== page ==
I have been collecting and reading woodworking books for a long time. It has only been recently that I have figured out that while there are a lot of good woodworking books out there that are easy to find, there are a lot of great woodworking books out there if you dig a little deeper.
Here are five of my favorite woodworking books. I couldn't pick just one favorite, so I picked one in each of five categories.
Category I: Philosophy
The Anarchist's Tool Chest by Christopher Schwarz
After you read it, you'll want to build one.
There are three main parts to this book, a history, a list of tools, and instructions on building the chest.
If you have a ton of hand tools, you'll want to sell some. If you are just starting your collection, you'll learn which ones you really need. If, like me, you have been hoarding tools for years, you'll know you can get rid of most of them and buy ones you will actually use. Even if your are a power tool junkie, you'll want to try some of these tools out.
Category II: Techniques
The Essential Woodworker by Robert Wearing
|Dining table constructed with techniques from Robert Wearing.|
I list this book here because of the detail describing each operation. This book will make you want to go to the shop.
Category III: Tools
Hand Tools by Aldren A. Watson
What this book lacks in imagination for the title, it definitely makes up for in content. Find a used copy of this book (it's out of print) or borrow one from the library.
He not only shows you a bunch of really cool tools, he shows the proper way to use them. For a bonus, he demonstrates methods for practicing basic techniques so any dummy can master them.
The section on a brace and bit transformed my accuracy and useability of that tool. The only weird thing he advocates is a jack-rabbet plane for a basic tool. Honestly, he makes a good case for it, though.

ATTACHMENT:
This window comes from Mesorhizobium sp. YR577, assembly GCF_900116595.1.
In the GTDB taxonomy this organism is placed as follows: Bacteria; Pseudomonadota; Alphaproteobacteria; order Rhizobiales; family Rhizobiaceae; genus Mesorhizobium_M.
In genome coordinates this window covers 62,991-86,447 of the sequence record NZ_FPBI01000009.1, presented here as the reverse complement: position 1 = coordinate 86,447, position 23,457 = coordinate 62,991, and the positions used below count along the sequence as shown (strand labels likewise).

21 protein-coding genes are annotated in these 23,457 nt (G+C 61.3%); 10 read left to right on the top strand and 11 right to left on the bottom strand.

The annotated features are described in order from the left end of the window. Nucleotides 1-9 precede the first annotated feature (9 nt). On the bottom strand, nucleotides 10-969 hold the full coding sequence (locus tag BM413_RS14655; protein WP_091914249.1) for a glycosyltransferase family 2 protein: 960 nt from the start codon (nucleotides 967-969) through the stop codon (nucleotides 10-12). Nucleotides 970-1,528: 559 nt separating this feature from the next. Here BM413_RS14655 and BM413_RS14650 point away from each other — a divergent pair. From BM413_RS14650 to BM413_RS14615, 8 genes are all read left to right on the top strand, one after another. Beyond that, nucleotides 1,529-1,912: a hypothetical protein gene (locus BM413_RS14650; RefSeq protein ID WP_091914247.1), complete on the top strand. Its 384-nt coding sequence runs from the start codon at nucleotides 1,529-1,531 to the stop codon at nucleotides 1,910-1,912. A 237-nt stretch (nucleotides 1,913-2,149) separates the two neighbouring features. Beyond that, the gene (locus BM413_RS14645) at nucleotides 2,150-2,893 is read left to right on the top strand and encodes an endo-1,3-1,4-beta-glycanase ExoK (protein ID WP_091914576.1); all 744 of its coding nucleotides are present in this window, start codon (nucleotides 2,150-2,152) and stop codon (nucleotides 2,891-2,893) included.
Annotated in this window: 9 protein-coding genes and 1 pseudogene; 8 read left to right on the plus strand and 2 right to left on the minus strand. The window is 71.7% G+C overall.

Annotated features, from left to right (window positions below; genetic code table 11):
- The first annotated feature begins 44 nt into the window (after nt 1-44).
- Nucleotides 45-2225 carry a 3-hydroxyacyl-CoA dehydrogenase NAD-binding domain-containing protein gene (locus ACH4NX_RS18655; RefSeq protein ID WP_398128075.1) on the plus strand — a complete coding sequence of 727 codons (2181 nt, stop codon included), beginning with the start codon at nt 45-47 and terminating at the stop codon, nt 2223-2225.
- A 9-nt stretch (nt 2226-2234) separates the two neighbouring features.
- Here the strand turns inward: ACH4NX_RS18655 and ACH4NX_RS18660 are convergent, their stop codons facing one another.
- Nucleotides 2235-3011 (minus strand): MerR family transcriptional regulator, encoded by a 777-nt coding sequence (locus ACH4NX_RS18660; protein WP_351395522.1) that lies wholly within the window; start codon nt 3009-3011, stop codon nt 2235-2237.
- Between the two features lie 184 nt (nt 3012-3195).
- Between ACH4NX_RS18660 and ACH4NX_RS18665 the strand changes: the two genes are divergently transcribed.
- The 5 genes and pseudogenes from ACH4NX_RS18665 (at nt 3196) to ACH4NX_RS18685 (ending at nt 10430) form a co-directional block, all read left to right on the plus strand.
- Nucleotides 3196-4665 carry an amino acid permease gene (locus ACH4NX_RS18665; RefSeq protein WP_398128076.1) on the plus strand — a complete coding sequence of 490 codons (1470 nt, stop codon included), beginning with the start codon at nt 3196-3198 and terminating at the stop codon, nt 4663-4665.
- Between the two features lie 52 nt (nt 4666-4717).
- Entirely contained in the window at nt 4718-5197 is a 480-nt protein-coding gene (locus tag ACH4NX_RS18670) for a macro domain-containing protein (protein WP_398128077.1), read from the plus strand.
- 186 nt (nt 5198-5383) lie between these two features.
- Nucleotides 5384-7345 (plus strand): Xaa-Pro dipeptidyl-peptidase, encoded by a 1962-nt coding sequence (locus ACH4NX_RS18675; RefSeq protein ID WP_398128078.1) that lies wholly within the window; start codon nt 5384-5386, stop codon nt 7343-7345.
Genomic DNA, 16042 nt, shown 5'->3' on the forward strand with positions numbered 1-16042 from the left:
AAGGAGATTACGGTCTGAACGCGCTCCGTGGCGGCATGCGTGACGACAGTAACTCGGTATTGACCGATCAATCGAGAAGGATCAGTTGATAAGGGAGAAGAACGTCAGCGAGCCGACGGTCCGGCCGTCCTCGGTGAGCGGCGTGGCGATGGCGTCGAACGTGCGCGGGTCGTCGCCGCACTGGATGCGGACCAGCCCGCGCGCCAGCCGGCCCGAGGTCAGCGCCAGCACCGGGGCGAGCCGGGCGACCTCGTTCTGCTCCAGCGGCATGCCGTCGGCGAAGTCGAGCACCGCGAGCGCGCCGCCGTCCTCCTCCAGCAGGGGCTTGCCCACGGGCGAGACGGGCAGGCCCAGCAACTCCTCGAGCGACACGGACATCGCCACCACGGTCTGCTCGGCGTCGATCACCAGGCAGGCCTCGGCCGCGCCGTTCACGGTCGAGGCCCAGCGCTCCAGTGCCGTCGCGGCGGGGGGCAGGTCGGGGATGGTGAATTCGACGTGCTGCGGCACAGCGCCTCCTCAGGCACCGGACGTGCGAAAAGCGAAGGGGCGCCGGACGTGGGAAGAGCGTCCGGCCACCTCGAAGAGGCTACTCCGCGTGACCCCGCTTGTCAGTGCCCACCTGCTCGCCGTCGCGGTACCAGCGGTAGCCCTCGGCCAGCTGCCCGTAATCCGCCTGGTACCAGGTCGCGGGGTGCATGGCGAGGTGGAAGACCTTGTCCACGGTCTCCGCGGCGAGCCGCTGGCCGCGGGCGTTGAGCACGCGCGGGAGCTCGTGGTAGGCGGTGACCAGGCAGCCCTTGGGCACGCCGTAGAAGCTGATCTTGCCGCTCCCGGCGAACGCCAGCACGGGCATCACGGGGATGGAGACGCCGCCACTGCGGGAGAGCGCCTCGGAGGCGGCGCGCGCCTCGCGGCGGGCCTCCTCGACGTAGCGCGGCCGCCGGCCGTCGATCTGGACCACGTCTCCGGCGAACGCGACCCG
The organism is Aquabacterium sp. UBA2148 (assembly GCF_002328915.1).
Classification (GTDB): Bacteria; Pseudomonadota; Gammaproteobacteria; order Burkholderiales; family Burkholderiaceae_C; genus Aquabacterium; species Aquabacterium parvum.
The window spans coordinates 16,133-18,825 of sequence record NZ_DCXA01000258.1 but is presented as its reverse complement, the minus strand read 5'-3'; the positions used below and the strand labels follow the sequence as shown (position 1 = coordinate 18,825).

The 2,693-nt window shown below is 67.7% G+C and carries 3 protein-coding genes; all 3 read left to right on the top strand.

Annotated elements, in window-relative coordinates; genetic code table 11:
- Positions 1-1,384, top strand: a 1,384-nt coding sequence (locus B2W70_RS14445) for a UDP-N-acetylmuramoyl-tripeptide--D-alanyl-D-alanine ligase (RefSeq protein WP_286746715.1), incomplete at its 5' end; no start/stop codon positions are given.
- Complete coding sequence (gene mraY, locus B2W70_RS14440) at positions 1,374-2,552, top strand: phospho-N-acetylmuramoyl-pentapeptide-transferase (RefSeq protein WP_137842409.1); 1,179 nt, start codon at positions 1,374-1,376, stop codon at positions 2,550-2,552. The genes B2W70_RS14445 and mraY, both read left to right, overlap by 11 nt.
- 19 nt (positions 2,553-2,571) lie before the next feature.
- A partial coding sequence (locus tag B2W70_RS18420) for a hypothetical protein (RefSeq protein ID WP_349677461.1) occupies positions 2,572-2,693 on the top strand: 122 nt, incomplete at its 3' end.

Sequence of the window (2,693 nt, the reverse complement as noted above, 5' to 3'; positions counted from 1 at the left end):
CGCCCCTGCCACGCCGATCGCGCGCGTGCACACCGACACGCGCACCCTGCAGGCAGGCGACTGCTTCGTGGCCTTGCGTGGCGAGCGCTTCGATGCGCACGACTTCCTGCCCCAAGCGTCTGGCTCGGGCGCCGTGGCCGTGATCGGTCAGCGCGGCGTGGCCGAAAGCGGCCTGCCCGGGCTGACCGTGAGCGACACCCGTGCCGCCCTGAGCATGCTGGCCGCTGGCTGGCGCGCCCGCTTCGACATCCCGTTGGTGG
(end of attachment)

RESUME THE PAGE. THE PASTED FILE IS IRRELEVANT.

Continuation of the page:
Category IV: Joinery
Woodwork Joints by William Fairham
|Example from Fairham's book. This would be a cool joint to use on a Roubo bench.|
I was blown away with the first chapter on lap joints. Who writes a book with a whole chapter on lap joints? Believe it or not, it is really eye-opening. The only thing missing is the details of constructing each joint.
As the above example from the book shows, the author assumes you can figure out how to cut the joint once you see what joint to use. That's what Watson is for.
Another cool thing is this book is reprinted through the Toolemera website. Gary Roberts does this as a hobby, as far as I can tell. His books are printed on demand, and are very reasonable in price and quality.
Category V: Project
Making and Masering Wood Planes by David Finck
|My latest plane built using this method, a big-honking jointer.|
David goes through every tiny little step in constructing this plane, and even gives a few alternative methods as well as instructions on building some of the tools and jigs you may need. He even recently released a companion DVD with 4 1/2 hours of footage going through the whole process. Believe it or not, you'll enjoy watching it more than once.
What I really love about this book is he covers in painful detail for those of us dummies who didn't "get it" before how to use hand tools to get super-hyper accurate results. Before this, I thought only machines were capable of such precision. Silly me, hand tools are WAY more accurate than machines.
There are a lot of great books out there. You can't go wrong at Lost Art Press, from what I can tell so far. Also, don't be afraid to scope out used books. Old books are a great source of information for old tools, after all. If worse comes to worst, go to your local library. Librarians I know will do backflips to get you an old book you want. Inter-library loan didn't disapear with the advent of the internet.
What are your must-reads?